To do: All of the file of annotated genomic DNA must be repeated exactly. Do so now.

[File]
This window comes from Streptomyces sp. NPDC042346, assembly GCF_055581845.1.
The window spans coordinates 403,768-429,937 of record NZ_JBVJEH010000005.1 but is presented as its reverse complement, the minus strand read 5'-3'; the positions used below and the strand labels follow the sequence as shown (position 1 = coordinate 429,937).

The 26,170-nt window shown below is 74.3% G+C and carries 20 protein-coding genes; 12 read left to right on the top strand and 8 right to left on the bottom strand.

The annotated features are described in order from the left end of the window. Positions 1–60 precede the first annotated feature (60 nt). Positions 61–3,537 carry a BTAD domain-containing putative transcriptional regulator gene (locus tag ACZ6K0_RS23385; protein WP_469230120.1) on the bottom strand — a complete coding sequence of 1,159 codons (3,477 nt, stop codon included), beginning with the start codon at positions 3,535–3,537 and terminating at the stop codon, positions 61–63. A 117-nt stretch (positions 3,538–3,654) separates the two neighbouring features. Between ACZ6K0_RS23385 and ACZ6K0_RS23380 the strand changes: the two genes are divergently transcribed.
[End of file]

This window comes from Streptomyces sp. NPDC042346, assembly GCF_055581845.1.
The window spans coordinates 403,768-429,937 of record NZ_JBVJEH010000005.1 but is presented as its reverse complement, the minus strand read 5'-3'; the positions used below and the strand labels follow the sequence as shown (position 1 = coordinate 429,937).

The 26,170-nt window shown below is 74.3% G+C and carries 20 protein-coding genes; 12 read left to right on the top strand and 8 right to left on the bottom strand.

The annotated features are described in order from the left end of the window. Positions 1–60 precede the first annotated feature (60 nt). Positions 61–3,537 carry a BTAD domain-containing putative transcriptional regulator gene (locus tag ACZ6K0_RS23385; protein WP_469230120.1) on the bottom strand — a complete coding sequence of 1,159 codons (3,477 nt, stop codon included), beginning with the start codon at positions 3,535–3,537 and terminating at the stop codon, positions 61–63. A 117-nt stretch (positions 3,538–3,654) separates the two neighbouring features. Between ACZ6K0_RS23385 and ACZ6K0_RS23380 the strand changes: the two genes are divergently transcribed.